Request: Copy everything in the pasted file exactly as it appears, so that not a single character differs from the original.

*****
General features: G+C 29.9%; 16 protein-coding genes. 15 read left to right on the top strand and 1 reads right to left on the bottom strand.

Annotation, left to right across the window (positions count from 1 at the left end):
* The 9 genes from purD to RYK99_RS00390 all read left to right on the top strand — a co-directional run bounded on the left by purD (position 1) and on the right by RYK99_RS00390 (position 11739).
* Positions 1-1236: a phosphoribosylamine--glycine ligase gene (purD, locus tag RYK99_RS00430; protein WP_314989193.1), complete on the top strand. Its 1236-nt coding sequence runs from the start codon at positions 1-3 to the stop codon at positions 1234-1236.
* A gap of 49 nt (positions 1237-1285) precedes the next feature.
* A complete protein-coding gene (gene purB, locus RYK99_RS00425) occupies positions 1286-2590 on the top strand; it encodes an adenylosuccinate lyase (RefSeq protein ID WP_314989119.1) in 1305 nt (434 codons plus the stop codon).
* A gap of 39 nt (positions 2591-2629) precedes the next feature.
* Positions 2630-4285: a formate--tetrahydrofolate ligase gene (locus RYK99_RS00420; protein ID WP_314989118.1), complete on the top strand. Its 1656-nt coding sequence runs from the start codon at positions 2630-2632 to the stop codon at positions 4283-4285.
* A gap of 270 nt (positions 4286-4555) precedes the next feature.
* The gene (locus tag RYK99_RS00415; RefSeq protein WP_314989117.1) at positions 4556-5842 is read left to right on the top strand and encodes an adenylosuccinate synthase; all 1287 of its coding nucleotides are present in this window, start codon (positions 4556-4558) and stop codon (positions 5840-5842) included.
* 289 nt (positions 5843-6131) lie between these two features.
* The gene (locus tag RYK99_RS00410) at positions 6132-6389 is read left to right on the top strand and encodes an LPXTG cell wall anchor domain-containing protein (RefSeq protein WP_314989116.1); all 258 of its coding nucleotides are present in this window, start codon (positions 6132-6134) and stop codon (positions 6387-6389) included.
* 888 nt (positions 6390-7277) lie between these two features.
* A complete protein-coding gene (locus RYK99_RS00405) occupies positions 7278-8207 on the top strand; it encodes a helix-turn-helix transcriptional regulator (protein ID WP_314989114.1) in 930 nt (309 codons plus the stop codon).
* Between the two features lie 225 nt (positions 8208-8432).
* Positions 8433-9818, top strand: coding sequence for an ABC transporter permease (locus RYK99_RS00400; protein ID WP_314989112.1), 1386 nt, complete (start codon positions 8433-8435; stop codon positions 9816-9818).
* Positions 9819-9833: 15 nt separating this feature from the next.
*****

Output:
General features: G+C 29.9%; 16 protein-coding genes. 15 read left to right on the top strand and 1 reads right to left on the bottom strand.

Annotation, left to right across the window (positions count from 1 at the left end):
* The 9 genes from purD to RYK99_RS00390 all read left to right on the top strand — a co-directional run bounded on the left by purD (position 1) and on the right by RYK99_RS00390 (position 11739).
* Positions 1-1236: a phosphoribosylamine--glycine ligase gene (purD, locus tag RYK99_RS00430; protein WP_314989193.1), complete on the top strand. Its 1236-nt coding sequence runs from the start codon at positions 1-3 to the stop codon at positions 1234-1236.
* A gap of 49 nt (positions 1237-1285) precedes the next feature.
* A complete protein-coding gene (gene purB, locus RYK99_RS00425) occupies positions 1286-2590 on the top strand; it encodes an adenylosuccinate lyase (RefSeq protein ID WP_314989119.1) in 1305 nt (434 codons plus the stop codon).
* A gap of 39 nt (positions 2591-2629) precedes the next feature.
* Positions 2630-4285: a formate--tetrahydrofolate ligase gene (locus RYK99_RS00420; protein ID WP_314989118.1), complete on the top strand. Its 1656-nt coding sequence runs from the start codon at positions 2630-2632 to the stop codon at positions 4283-4285.
* A gap of 270 nt (positions 4286-4555) precedes the next feature.
* The gene (locus tag RYK99_RS00415; RefSeq protein WP_314989117.1) at positions 4556-5842 is read left to right on the top strand and encodes an adenylosuccinate synthase; all 1287 of its coding nucleotides are present in this window, start codon (positions 4556-4558) and stop codon (positions 5840-5842) included.
* 289 nt (positions 5843-6131) lie between these two features.
* The gene (locus tag RYK99_RS00410) at positions 6132-6389 is read left to right on the top strand and encodes an LPXTG cell wall anchor domain-containing protein (RefSeq protein WP_314989116.1); all 258 of its coding nucleotides are present in this window, start codon (positions 6132-6134) and stop codon (positions 6387-6389) included.
* 888 nt (positions 6390-7277) lie between these two features.
* A complete protein-coding gene (locus RYK99_RS00405) occupies positions 7278-8207 on the top strand; it encodes a helix-turn-helix transcriptional regulator (protein ID WP_314989114.1) in 930 nt (309 codons plus the stop codon).
* Between the two features lie 225 nt (positions 8208-8432).
* Positions 8433-9818, top strand: coding sequence for an ABC transporter permease (locus RYK99_RS00400; protein ID WP_314989112.1), 1386 nt, complete (start codon positions 8433-8435; stop codon positions 9816-9818).
* Positions 9819-9833: 15 nt separating this feature from the next.